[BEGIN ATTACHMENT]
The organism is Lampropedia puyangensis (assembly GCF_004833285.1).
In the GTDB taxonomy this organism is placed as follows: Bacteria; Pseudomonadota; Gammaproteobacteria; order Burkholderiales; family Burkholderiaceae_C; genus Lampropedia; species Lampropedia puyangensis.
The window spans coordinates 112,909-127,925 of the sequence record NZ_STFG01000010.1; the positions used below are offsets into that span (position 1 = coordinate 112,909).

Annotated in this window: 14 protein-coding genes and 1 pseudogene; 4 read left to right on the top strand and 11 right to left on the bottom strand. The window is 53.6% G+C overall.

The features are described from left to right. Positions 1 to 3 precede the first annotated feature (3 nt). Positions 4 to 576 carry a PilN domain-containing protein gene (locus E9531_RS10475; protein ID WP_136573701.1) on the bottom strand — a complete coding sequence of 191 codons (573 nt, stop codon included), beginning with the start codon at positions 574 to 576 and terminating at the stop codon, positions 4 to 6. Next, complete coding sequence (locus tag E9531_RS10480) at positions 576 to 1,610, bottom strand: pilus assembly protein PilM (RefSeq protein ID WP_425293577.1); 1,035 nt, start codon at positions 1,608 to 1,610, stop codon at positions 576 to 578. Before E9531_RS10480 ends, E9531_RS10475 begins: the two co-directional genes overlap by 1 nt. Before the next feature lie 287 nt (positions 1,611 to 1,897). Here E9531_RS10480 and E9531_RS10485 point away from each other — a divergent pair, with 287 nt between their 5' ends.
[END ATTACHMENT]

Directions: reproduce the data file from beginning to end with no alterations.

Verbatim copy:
The organism is Lampropedia puyangensis (assembly GCF_004833285.1).
In the GTDB taxonomy this organism is placed as follows: Bacteria; Pseudomonadota; Gammaproteobacteria; order Burkholderiales; family Burkholderiaceae_C; genus Lampropedia; species Lampropedia puyangensis.
The window spans coordinates 112,909-127,925 of the sequence record NZ_STFG01000010.1; the positions used below are offsets into that span (position 1 = coordinate 112,909).

Annotated in this window: 14 protein-coding genes and 1 pseudogene; 4 read left to right on the top strand and 11 right to left on the bottom strand. The window is 53.6% G+C overall.

The features are described from left to right. Positions 1 to 3 precede the first annotated feature (3 nt). Positions 4 to 576 carry a PilN domain-containing protein gene (locus E9531_RS10475; protein ID WP_136573701.1) on the bottom strand — a complete coding sequence of 191 codons (573 nt, stop codon included), beginning with the start codon at positions 574 to 576 and terminating at the stop codon, positions 4 to 6. Next, complete coding sequence (locus tag E9531_RS10480) at positions 576 to 1,610, bottom strand: pilus assembly protein PilM (RefSeq protein ID WP_425293577.1); 1,035 nt, start codon at positions 1,608 to 1,610, stop codon at positions 576 to 578. Before E9531_RS10480 ends, E9531_RS10475 begins: the two co-directional genes overlap by 1 nt. Before the next feature lie 287 nt (positions 1,611 to 1,897). Here E9531_RS10480 and E9531_RS10485 point away from each other — a divergent pair, with 287 nt between their 5' ends.